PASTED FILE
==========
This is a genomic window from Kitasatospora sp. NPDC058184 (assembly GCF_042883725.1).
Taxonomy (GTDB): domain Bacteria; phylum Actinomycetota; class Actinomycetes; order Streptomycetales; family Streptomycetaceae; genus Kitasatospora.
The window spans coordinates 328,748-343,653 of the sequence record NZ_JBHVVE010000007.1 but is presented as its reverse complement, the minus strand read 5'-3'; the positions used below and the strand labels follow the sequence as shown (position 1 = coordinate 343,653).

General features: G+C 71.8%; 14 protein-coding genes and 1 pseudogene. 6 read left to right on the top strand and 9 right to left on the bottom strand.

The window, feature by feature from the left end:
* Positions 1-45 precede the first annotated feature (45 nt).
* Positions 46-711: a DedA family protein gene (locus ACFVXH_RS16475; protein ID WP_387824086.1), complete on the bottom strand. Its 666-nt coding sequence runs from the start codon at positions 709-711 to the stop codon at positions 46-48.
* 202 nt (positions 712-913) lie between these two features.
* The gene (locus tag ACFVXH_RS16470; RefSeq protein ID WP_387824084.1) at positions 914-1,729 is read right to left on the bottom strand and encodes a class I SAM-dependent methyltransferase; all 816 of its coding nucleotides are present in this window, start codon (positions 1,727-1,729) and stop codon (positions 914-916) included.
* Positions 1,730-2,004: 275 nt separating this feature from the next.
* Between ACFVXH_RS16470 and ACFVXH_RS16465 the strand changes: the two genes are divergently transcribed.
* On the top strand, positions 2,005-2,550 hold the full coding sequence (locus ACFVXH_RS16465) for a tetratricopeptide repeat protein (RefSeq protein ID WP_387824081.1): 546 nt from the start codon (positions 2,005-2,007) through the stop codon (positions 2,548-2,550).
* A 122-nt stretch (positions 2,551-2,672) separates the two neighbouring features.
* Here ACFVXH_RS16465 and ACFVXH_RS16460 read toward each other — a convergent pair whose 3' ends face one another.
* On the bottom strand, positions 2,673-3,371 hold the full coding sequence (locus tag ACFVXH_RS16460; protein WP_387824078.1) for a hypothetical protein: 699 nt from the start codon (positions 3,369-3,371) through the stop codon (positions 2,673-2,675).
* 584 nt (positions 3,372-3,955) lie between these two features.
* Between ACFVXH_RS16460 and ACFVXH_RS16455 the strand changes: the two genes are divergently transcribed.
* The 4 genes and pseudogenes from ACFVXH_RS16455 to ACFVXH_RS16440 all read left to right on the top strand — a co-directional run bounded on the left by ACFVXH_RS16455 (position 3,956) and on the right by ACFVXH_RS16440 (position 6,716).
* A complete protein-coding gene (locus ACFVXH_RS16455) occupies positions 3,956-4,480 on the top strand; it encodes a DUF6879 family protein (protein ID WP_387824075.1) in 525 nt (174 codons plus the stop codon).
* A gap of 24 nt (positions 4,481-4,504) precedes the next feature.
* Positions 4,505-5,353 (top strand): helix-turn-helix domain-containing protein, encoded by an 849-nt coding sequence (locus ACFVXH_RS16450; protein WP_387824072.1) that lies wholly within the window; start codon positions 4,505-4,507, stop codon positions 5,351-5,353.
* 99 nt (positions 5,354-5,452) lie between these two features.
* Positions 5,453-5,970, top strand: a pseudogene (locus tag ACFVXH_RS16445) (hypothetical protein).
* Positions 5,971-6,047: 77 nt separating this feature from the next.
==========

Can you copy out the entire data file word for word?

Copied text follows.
This is a genomic window from Kitasatospora sp. NPDC058184 (assembly GCF_042883725.1).
Taxonomy (GTDB): domain Bacteria; phylum Actinomycetota; class Actinomycetes; order Streptomycetales; family Streptomycetaceae; genus Kitasatospora.
The window spans coordinates 328,748-343,653 of the sequence record NZ_JBHVVE010000007.1 but is presented as its reverse complement, the minus strand read 5'-3'; the positions used below and the strand labels follow the sequence as shown (position 1 = coordinate 343,653).

General features: G+C 71.8%; 14 protein-coding genes and 1 pseudogene. 6 read left to right on the top strand and 9 right to left on the bottom strand.

The window, feature by feature from the left end:
* Positions 1-45 precede the first annotated feature (45 nt).
* Positions 46-711: a DedA family protein gene (locus ACFVXH_RS16475; protein ID WP_387824086.1), complete on the bottom strand. Its 666-nt coding sequence runs from the start codon at positions 709-711 to the stop codon at positions 46-48.
* 202 nt (positions 712-913) lie between these two features.
* The gene (locus tag ACFVXH_RS16470; RefSeq protein ID WP_387824084.1) at positions 914-1,729 is read right to left on the bottom strand and encodes a class I SAM-dependent methyltransferase; all 816 of its coding nucleotides are present in this window, start codon (positions 1,727-1,729) and stop codon (positions 914-916) included.
* Positions 1,730-2,004: 275 nt separating this feature from the next.
* Between ACFVXH_RS16470 and ACFVXH_RS16465 the strand changes: the two genes are divergently transcribed.
* On the top strand, positions 2,005-2,550 hold the full coding sequence (locus ACFVXH_RS16465) for a tetratricopeptide repeat protein (RefSeq protein ID WP_387824081.1): 546 nt from the start codon (positions 2,005-2,007) through the stop codon (positions 2,548-2,550).
* A 122-nt stretch (positions 2,551-2,672) separates the two neighbouring features.
* Here ACFVXH_RS16465 and ACFVXH_RS16460 read toward each other — a convergent pair whose 3' ends face one another.
* On the bottom strand, positions 2,673-3,371 hold the full coding sequence (locus tag ACFVXH_RS16460; protein WP_387824078.1) for a hypothetical protein: 699 nt from the start codon (positions 3,369-3,371) through the stop codon (positions 2,673-2,675).
* 584 nt (positions 3,372-3,955) lie between these two features.
* Between ACFVXH_RS16460 and ACFVXH_RS16455 the strand changes: the two genes are divergently transcribed.
* The 4 genes and pseudogenes from ACFVXH_RS16455 to ACFVXH_RS16440 all read left to right on the top strand — a co-directional run bounded on the left by ACFVXH_RS16455 (position 3,956) and on the right by ACFVXH_RS16440 (position 6,716).
* A complete protein-coding gene (locus ACFVXH_RS16455) occupies positions 3,956-4,480 on the top strand; it encodes a DUF6879 family protein (protein ID WP_387824075.1) in 525 nt (174 codons plus the stop codon).
* A gap of 24 nt (positions 4,481-4,504) precedes the next feature.
* Positions 4,505-5,353 (top strand): helix-turn-helix domain-containing protein, encoded by an 849-nt coding sequence (locus ACFVXH_RS16450; protein WP_387824072.1) that lies wholly within the window; start codon positions 4,505-4,507, stop codon positions 5,351-5,353.
* 99 nt (positions 5,354-5,452) lie between these two features.
* Positions 5,453-5,970, top strand: a pseudogene (locus tag ACFVXH_RS16445) (hypothetical protein).
* Positions 5,971-6,047: 77 nt separating this feature from the next.